In Holding Lies, John Larison takes us deep into a thriving subculture of the Northwest, one born of the ferns and firs, rain and hot–springs, firebombs and whitewater. He takes us even deeper into the troubles of Hank Hazelton, a fifty–nine–year–old river guide, as he struggles to reconnect with his only daughter after a fourteen–year estrangement. His failure as a father haunts him, along with other deep regrets, tragedies, and longings.
In the days before his daughter’s arrival, Hank discovers a drift boat stranded below a rapid, empty except for a long smear of blood on its seat. Search and Rescue fails to discover the owner, and within days the sheriff has begun a murder investigation, which, to Hank, appears to be more about old grudges than objective evidence. When Hank himself becomes a suspect, he begins his own search—one that will lead him deep into the violent past of his home valley.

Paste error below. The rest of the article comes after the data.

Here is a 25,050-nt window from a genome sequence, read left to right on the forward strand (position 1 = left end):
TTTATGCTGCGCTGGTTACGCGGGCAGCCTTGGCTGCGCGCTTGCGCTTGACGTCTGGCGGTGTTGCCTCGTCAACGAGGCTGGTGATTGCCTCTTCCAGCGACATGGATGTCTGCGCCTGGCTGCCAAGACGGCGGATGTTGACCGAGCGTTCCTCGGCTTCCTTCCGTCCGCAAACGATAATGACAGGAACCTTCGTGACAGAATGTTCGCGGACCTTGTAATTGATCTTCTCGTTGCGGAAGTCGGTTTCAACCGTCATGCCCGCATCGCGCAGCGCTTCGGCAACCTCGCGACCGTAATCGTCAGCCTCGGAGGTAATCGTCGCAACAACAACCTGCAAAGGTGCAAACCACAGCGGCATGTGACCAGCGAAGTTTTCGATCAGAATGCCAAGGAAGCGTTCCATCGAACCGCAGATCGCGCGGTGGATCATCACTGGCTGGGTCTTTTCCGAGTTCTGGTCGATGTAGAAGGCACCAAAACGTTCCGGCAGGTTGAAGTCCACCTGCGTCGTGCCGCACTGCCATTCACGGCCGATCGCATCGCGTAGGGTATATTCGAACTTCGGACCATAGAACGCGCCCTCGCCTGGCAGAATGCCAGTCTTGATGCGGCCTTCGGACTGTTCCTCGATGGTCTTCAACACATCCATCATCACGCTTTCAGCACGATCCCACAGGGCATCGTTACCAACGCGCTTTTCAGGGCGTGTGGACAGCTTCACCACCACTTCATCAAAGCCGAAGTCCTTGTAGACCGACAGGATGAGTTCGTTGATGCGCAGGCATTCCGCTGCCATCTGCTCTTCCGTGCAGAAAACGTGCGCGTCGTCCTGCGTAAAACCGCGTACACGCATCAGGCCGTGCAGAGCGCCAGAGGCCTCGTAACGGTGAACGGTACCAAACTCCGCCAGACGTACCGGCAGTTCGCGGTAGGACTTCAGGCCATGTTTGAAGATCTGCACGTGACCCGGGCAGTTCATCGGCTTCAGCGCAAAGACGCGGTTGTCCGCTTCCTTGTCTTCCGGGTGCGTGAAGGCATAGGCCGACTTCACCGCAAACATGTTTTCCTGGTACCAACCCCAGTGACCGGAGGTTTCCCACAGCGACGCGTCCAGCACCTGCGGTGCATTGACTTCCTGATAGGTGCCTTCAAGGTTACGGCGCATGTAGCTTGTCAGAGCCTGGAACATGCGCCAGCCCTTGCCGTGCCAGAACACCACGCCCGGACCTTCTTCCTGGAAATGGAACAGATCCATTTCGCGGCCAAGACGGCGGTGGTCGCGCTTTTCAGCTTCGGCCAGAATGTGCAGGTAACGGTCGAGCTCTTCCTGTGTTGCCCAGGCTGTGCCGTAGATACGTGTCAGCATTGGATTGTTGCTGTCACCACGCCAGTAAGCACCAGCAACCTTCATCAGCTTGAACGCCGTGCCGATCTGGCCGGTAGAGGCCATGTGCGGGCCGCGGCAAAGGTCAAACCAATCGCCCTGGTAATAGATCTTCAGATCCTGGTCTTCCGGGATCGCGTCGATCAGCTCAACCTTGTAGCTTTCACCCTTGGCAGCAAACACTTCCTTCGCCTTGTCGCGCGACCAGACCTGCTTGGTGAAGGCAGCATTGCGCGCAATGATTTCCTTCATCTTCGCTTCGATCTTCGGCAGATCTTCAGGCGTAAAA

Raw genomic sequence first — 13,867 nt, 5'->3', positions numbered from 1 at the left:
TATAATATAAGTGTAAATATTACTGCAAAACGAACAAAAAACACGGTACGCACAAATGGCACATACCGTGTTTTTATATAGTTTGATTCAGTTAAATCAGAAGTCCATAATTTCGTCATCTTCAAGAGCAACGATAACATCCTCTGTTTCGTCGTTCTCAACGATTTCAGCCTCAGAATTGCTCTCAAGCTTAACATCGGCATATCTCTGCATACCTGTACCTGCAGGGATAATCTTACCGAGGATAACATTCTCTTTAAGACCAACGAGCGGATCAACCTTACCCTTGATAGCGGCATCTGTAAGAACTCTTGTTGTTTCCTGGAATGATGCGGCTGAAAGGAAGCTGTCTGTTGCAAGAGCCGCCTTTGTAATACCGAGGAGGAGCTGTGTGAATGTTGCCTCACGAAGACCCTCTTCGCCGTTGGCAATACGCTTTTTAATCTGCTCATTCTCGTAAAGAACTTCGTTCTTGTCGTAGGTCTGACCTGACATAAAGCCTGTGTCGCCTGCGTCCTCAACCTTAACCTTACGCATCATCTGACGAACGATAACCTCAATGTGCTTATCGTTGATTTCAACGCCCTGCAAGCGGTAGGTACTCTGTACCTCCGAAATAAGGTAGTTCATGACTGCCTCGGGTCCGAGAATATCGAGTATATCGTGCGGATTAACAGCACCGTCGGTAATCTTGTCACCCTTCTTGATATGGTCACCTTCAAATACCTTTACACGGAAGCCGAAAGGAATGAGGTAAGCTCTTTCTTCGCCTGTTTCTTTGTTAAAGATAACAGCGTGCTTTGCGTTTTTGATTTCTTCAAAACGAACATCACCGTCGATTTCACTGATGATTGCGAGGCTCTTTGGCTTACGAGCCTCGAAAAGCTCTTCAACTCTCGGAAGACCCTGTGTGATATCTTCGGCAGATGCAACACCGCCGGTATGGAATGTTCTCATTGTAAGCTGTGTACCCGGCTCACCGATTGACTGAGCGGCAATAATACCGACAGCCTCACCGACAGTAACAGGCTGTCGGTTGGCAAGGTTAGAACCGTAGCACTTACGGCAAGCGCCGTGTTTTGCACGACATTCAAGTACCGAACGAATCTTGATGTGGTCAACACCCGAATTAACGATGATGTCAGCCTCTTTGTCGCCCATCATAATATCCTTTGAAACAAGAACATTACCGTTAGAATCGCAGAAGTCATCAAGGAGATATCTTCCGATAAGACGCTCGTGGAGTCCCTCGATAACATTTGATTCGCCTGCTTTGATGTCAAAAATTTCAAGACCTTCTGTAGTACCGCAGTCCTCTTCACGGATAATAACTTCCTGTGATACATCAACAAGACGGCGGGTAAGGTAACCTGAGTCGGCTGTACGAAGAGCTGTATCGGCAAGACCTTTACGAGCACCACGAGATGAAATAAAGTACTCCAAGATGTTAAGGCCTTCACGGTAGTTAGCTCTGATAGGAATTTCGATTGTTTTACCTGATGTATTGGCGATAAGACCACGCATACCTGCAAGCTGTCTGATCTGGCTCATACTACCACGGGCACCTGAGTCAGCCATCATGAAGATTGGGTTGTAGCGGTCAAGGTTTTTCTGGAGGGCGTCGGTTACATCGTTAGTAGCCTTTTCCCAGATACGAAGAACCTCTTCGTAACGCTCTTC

In this novel about fathers and daughters, friends and mentors, and sins ancient and repeated, Larison illuminates our commitments to those who’ve come before and those who’ll come after. Holding Lies is a taut, big–hearted novel. It brings to life a tapestry of community sustained by the river, with the steelhead at its core. Steeped in the ecology of place and peopled with unforgettable characters, Larison creates a world we will want to return to again and again.
ABOUT THE AUTHOR:
John Larison is a river steward for the Native Fish Society and teaches at Oregon State University. His first novel, Northwest of Normal, was heralded by the Denver Post as a "first–rate addition to the novels of the West." His articles regularly appear in Fly Fisherman, Fly Rod and Reel, Gray’s Sporting Journal, and other publications. Holding Lies is his third book and his second novel. He lives with his wife Ellie Rose and their daughters in Oregon’s Willamette Valley in Corvallis.